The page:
The controversial buyback of the Staples.com e-commerce unit by parent company Staples (Nasdaq: SPLS) cleared its final hurdle Monday, when shareholders gave the deal their blessing.
Shareholders who bought into the Staples.com tracking stock will get a handsome return on their investment. While the shares originally sold for US$3.25, Staples is buying them back for about $7 each — an increase of about 115 percent.
Most shareholders in the dot-com, whose planned IPO never got out of the gate, are institutions, venture capitalists and Staples employees.
The office supply giant plans to have its existing catalog division run the dot-com unit.
“The integration of Staples.com with our catalog and retail stores is the smartest and most efficient way to run our business,” Staples chairman and chief executive officer Thomas G. Stemberg said. “The Staples.com tracking stock structure has been the only obstacle in fully implementing this vision.”
Framingham, Massachusetts-based Staples said more than 85 percent of shareholders in both Staples.com and Staples approved the buyback, with the final votes cast during Staples’ annual meeting in Boston. The meeting had originally been scheduled for June, but was delayed so that additional information about the buyback could be provided.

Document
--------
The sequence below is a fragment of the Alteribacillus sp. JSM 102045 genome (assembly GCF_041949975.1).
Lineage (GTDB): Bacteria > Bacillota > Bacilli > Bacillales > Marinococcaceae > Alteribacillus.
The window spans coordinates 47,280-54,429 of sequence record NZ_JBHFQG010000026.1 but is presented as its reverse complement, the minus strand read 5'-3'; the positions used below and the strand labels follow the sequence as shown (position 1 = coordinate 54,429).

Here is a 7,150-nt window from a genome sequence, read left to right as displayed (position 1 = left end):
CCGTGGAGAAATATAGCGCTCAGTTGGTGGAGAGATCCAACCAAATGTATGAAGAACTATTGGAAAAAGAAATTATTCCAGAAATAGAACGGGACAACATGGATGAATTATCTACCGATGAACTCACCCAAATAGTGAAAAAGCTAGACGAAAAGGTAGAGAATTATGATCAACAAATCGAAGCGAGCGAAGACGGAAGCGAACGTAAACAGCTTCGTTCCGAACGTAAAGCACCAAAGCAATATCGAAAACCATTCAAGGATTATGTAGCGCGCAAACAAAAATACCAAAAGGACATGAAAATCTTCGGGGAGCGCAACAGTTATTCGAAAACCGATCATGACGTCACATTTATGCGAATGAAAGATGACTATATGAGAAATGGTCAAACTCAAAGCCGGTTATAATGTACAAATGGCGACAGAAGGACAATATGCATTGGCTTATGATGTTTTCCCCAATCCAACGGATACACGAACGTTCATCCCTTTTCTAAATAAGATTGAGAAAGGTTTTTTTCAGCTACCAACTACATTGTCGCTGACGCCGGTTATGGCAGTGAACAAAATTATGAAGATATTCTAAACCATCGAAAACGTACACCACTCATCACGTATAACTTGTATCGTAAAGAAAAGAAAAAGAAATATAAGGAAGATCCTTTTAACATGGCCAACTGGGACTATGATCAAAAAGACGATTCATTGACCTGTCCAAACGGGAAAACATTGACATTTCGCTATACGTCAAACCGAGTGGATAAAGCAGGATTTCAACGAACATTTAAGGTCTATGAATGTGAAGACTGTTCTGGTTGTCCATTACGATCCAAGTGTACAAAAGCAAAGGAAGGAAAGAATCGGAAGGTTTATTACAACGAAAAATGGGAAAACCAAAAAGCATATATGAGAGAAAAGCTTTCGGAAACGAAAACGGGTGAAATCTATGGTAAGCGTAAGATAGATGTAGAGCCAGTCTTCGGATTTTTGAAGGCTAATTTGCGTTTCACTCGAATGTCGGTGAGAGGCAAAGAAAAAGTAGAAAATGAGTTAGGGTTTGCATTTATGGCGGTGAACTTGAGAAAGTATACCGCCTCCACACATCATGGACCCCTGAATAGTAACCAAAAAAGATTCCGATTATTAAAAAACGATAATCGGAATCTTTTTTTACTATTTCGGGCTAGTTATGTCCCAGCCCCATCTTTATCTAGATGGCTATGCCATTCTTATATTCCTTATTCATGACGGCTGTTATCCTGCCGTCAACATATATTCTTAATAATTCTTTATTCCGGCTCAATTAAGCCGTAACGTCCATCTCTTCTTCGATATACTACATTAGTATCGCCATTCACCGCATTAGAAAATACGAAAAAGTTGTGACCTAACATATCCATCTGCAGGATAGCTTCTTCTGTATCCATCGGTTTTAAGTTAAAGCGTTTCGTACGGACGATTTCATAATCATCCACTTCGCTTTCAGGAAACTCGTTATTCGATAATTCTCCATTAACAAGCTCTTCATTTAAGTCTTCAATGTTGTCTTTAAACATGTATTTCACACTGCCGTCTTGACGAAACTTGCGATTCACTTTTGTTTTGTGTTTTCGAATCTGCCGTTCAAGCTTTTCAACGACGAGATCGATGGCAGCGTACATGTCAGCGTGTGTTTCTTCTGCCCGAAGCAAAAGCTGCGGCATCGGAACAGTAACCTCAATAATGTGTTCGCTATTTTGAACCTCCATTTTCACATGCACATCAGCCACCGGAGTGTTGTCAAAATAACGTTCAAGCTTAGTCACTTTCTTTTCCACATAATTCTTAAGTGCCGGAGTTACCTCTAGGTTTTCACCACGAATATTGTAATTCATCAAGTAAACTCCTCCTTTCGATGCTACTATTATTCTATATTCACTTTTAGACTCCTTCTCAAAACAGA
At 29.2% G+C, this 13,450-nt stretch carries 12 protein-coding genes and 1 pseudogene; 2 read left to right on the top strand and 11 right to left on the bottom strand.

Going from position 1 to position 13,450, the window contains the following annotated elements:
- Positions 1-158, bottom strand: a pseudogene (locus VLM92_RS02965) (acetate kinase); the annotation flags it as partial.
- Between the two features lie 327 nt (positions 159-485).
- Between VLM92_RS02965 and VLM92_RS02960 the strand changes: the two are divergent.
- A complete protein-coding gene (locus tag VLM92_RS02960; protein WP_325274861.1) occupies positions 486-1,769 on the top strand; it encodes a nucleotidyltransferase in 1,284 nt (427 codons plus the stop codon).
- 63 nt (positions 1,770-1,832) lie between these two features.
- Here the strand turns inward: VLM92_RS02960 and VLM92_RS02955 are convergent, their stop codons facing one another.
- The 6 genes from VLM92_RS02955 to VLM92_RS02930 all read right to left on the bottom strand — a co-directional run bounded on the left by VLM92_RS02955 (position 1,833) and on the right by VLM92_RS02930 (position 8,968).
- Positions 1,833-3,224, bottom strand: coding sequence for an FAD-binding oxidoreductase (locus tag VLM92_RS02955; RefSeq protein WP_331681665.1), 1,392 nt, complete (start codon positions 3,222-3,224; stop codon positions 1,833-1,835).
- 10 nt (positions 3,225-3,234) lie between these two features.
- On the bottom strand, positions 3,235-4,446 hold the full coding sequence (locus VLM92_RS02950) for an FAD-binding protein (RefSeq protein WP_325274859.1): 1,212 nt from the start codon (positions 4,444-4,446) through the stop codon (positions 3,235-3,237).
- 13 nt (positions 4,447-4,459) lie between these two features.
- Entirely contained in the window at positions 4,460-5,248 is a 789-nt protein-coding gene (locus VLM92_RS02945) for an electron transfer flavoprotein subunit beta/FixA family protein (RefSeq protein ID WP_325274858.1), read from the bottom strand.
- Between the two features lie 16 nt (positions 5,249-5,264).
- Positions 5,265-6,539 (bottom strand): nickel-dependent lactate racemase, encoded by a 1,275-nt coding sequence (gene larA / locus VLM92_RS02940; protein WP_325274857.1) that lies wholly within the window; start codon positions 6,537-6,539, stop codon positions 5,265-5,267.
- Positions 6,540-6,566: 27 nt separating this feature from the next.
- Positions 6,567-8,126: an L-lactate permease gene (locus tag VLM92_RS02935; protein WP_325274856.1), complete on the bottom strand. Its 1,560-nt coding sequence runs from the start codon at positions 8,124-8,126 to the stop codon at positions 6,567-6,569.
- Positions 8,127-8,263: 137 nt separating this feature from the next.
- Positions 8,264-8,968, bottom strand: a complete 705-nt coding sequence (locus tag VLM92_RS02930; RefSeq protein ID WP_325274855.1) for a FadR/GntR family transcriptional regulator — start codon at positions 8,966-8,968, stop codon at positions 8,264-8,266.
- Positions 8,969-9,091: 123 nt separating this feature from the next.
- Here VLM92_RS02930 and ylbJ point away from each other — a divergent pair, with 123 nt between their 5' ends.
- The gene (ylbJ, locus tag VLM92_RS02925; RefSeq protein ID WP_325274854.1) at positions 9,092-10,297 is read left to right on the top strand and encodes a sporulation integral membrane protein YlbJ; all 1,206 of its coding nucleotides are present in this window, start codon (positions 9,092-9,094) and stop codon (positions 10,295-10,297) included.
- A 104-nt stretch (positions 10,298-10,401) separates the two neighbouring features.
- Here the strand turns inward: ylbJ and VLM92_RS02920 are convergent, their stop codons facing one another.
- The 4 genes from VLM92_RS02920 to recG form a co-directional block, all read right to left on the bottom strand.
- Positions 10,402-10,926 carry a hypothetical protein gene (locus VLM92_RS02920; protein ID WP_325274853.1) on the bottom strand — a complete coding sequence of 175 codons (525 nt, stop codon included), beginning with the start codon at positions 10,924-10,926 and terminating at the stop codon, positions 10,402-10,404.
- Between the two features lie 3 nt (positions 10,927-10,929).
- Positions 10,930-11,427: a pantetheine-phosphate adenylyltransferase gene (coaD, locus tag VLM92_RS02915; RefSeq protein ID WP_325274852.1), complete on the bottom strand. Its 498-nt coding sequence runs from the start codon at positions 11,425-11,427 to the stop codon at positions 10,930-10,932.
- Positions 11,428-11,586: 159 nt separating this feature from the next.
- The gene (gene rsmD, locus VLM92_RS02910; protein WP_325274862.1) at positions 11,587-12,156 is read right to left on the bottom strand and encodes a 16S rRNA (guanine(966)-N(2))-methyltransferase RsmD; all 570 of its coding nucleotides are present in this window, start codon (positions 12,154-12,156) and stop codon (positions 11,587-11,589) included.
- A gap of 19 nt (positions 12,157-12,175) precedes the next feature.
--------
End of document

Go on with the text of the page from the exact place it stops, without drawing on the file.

When first announced, the buyback sparked a lawsuit from Staples shareholders, who said the dot-com unit was being over-valued and was diluting Staples stock.
That suit was settled in early July, with Staples agreeing to provide further information to shareholders about how the Staples.com unit was valued. Staples also agreed to pay lawyers’ fees for the plaintiffs in the suit.
Staples arrived relatively late to the dot-com spinoff game, hiring an e-commerce advisory team in November 1999 to help Staples decide the direction that the retailer should take with its online unit.
Ultimately, the stock markets helped make the decision an easier one, as the Nasdaq plummeted and the desire for just about all IPOs — especially those involving Internet companies — dissipated.
Nevertheless, Staples announced earlier this month that its Internet division had turned its first profit, more than 18 months ahead of the retailer’s original schedule and six months faster than the company thought it would.
In fact, for the second quarter of 2001, Staples.com revenue more than doubled to $233 million. The unit turned a profit of about $9.6 million, compared with a loss of $29 million a year ago.
All Together Now
Staples’ decision to buy back its e-commerce wing reflects a broader retail industry trend of combining operations under a brick-and-click umbrella — instead of having separate online and offline divisions.
Both Kmart and Wal-Mart bought out their online partners as they move to integrate their online units into their traditional operations.
On August 23rd, the Royal Ahold supermarket chain closed a deal that gives it 90 percent control of once-independent online grocer Peapod.